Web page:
Dairy products such as cheese, butter, and whole milk contain saturated fats. Though these foods are high in nutrients, saturated fats have gotten a bad reputation for increasing the risk of cardiovascular disease and have been linked to high mortality rates. As of now, there is not a whole lot of research to back these claims up, but there is some evidence that high-quality, full fat dairy products may be a good addition to your diet as long as you tolerate them well. Consuming dairy regularly has been suggested to decrease the risk of obesity in children, as well as improve body composition, and decrease the risk of cardiovascular disease and type two diabetes in adults. (Source, Source)
Refined oils cannot be used in their crude or raw form, and must be refined or purified before human consumption. Examples of refined oils include soybean, rapeseed, corn, and sunflower oils. Whether physically or chemically refined, this process is necessary to make the oils more shelf stable, to improve quality with lower odor and lighter color, and to eliminate any possible contaminants or pollutants the oil may have had. The refining process removes some essential nutrients from the oils, and downgrades the oil quality even further due to harmful trans-fatty acids and esters that are produced from the refining process. (Source)
Nut and Seed Oils
Nuts and seeds both are high in unsaturated fats as well as other important nutrients that may decrease inflammation, possibly reducing the risk of cardiovascular disease and diabetes. Seed oils, though, are refined and altered, making them not the purest or best choice of oil to consume. Unrefined seed oils such as flaxseed oil, are high in omega-3 fatty acids. Flaxseed oil consumption may reduce the risk of inflammatory diseases such as cardiovascular disease, diabetes, cancer, autoimmune, and neurological disorders. (Source, Source)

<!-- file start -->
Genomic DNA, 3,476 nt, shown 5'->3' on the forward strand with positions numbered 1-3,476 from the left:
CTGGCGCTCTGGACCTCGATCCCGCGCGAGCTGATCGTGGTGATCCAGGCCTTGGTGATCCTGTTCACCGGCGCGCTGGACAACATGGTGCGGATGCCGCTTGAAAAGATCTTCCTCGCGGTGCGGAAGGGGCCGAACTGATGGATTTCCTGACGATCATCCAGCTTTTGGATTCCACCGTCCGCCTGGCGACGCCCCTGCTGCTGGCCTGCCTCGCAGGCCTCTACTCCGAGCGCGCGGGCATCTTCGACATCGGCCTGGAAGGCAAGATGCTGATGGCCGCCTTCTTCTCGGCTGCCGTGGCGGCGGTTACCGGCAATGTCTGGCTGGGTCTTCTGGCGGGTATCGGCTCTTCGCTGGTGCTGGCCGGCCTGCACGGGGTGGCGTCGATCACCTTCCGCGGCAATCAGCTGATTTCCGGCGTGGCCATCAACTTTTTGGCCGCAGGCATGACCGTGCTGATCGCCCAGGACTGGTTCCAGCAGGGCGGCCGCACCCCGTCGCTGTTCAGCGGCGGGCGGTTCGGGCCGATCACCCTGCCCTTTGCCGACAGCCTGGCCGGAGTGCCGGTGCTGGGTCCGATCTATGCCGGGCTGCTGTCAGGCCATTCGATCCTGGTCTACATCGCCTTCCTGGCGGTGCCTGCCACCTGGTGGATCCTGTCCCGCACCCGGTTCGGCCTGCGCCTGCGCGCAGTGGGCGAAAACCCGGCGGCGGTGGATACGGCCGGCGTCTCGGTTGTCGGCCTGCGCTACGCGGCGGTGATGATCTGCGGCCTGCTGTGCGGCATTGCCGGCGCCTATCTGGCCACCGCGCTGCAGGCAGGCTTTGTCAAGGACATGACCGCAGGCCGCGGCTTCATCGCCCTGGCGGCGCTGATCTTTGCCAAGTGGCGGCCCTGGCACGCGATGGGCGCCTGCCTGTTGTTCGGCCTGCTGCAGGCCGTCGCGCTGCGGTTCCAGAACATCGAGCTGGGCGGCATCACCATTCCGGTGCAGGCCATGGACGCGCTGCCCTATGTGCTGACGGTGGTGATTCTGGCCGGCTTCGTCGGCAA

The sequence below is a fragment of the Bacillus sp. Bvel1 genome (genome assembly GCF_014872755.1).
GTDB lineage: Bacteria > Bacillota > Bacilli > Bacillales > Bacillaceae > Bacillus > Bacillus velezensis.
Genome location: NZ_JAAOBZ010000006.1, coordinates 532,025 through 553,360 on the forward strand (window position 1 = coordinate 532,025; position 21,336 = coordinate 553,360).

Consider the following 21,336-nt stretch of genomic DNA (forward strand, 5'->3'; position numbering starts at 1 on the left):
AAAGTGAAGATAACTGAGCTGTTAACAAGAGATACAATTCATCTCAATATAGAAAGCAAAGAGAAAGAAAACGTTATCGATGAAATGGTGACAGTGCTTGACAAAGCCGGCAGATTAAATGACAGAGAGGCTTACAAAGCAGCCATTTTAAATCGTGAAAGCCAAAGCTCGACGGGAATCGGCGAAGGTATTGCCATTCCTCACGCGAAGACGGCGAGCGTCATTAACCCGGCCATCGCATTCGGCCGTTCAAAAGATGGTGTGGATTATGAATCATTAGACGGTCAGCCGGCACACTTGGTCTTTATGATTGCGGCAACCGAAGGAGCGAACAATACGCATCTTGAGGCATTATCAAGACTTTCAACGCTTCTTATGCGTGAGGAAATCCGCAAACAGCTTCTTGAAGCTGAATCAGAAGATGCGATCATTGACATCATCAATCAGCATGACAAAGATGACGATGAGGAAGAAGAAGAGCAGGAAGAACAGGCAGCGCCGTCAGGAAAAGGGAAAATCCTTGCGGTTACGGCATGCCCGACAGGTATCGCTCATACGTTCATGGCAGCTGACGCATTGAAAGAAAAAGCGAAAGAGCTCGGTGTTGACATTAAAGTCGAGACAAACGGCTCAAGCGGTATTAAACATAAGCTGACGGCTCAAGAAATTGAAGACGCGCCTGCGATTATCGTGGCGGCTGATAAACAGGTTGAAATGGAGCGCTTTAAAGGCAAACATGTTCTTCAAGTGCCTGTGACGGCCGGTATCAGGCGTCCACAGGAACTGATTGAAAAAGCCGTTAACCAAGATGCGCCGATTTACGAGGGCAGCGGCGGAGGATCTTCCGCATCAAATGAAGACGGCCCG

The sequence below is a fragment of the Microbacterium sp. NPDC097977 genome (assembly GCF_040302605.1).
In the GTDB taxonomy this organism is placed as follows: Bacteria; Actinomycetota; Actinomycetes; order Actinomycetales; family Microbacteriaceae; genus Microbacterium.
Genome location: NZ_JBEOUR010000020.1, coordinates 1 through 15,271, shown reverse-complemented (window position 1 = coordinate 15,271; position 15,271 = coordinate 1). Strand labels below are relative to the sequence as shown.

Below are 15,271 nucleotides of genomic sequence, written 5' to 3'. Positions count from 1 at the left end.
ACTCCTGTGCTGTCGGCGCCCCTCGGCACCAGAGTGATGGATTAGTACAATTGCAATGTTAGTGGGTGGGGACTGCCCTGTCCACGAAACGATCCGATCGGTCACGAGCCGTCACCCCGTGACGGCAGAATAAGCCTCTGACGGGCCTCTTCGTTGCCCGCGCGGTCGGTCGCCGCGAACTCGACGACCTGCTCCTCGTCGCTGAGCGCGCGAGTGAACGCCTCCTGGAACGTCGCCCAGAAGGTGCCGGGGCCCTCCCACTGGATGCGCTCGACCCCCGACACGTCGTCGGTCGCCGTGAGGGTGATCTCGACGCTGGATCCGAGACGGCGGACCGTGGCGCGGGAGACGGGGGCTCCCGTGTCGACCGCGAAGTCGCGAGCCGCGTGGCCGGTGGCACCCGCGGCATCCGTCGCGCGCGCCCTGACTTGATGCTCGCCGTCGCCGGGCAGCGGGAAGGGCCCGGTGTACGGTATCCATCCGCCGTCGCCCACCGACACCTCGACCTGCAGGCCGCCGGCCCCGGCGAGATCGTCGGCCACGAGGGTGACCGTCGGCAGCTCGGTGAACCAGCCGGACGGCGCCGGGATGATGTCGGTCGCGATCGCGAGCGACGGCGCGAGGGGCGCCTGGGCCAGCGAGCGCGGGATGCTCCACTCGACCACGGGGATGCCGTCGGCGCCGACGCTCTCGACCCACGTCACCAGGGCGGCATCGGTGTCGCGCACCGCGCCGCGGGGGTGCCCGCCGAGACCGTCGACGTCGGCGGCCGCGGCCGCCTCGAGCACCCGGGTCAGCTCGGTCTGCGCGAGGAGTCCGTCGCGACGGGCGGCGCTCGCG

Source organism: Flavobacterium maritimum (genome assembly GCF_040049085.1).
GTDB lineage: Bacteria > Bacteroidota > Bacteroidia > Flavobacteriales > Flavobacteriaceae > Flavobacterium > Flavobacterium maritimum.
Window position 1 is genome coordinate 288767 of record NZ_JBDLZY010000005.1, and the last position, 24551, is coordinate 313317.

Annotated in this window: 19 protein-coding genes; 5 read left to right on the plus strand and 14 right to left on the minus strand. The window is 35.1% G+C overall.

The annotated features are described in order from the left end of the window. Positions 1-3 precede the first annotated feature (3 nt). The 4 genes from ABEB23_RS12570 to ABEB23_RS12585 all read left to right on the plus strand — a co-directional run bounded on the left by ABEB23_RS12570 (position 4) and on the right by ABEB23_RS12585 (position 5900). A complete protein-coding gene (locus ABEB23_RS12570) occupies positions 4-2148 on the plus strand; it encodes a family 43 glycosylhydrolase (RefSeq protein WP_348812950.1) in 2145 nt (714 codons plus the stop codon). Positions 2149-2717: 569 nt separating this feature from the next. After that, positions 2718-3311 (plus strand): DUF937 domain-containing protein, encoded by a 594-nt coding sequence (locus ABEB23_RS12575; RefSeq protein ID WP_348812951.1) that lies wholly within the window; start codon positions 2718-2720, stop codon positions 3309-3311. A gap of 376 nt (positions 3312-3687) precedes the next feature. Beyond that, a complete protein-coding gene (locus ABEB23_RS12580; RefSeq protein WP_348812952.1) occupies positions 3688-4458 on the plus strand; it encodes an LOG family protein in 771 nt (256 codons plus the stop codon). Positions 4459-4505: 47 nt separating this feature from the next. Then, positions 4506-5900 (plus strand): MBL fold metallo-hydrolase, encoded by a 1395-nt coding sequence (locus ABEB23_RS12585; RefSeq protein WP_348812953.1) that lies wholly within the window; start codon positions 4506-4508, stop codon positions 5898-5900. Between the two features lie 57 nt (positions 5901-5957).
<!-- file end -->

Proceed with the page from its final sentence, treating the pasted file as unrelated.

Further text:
Fats Allowed on The AIP Diet
On the AIP diet, your dietary fat will either come from a whole food or a rendered animal or plant source. Whole food sources of dietary fats could include those fatty cold-water fish mentioned earlier, avocado, olives, oils such a: extra-virgin/naturally refined/expeller-pressed coconut oil, palm oil, cold-pressed avocado oil, extra-virgin olive oil, palm shortening, or red palm oil. (Source)
Fats from animal sources that are allowed on the AIP diet and are nourishing to gut health include duck fat, lard from pork products, tallow from lamb, beef, and bison, and schmaltz from chicken. Each cooking fat, whether from plant or animal sources, has properties that define how you should cook with it. While all fats do have a smoke point that can be taken into consideration before using for cooking and baking, it’s also important to factor in how the oil presents at room temperature.
Unsaturated fats such as olive oil and avocado oil are liquid at room temperature, while saturated fats such as tallow and lard are solid at room temperature. Some liquid fats lose nutritional value and form trans fats when heated to high temperatures, and should be used over low heat or no heat at all (as in a salad dressing). Fats that are solid at room temperature are a better choice for roasting, sautéing, grilling, and frying because the fat properties will remain stable in high heat conditions. (Source, Source)
The Bottom Line on Fats
Fats are a critical source of nutrients in any diet. Fats support health throughout the body, but they are especially important in the AIP diet to promote optimal health with a food-first approach to treating autoimmune disorders. Choosing the right fats is key for fueling the brain and body with the essential nutrients necessary for your body and brain to function normally on a daily basis. The bottom line is that knowing the skinny on fat sources can play a huge role in treating your autoimmune symptoms. Learn more about how WellTheory can support you in using food as medicine and get guidance from a WellTheory Nutritional Therapy Practitioner to manage your inflammation and autoimmune symptoms.